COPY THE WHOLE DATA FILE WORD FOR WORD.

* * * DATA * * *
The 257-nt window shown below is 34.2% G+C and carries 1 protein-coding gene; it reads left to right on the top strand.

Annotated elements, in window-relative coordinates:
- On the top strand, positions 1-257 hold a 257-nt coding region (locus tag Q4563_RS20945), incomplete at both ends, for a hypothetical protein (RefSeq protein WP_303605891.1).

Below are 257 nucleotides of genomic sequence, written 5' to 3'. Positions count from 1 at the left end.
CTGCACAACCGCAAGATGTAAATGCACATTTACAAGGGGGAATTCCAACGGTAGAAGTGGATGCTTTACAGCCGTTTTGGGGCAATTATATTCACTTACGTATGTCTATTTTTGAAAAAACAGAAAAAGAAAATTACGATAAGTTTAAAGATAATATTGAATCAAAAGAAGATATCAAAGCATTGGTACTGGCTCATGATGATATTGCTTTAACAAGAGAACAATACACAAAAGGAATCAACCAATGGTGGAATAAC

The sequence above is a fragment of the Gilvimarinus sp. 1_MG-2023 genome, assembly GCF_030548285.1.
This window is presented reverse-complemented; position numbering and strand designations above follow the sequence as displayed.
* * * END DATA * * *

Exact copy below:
The 257-nt window shown below is 34.2% G+C and carries 1 protein-coding gene; it reads left to right on the top strand.

Annotated elements, in window-relative coordinates:
- On the top strand, positions 1-257 hold a 257-nt coding region (locus tag Q4563_RS20945), incomplete at both ends, for a hypothetical protein (RefSeq protein WP_303605891.1).

Below are 257 nucleotides of genomic sequence, written 5' to 3'. Positions count from 1 at the left end.
CTGCACAACCGCAAGATGTAAATGCACATTTACAAGGGGGAATTCCAACGGTAGAAGTGGATGCTTTACAGCCGTTTTGGGGCAATTATATTCACTTACGTATGTCTATTTTTGAAAAAACAGAAAAAGAAAATTACGATAAGTTTAAAGATAATATTGAATCAAAAGAAGATATCAAAGCATTGGTACTGGCTCATGATGATATTGCTTTAACAAGAGAACAATACACAAAAGGAATCAACCAATGGTGGAATAAC

The sequence above is a fragment of the Gilvimarinus sp. 1_MG-2023 genome, assembly GCF_030548285.1.
This window is presented reverse-complemented; position numbering and strand designations above follow the sequence as displayed.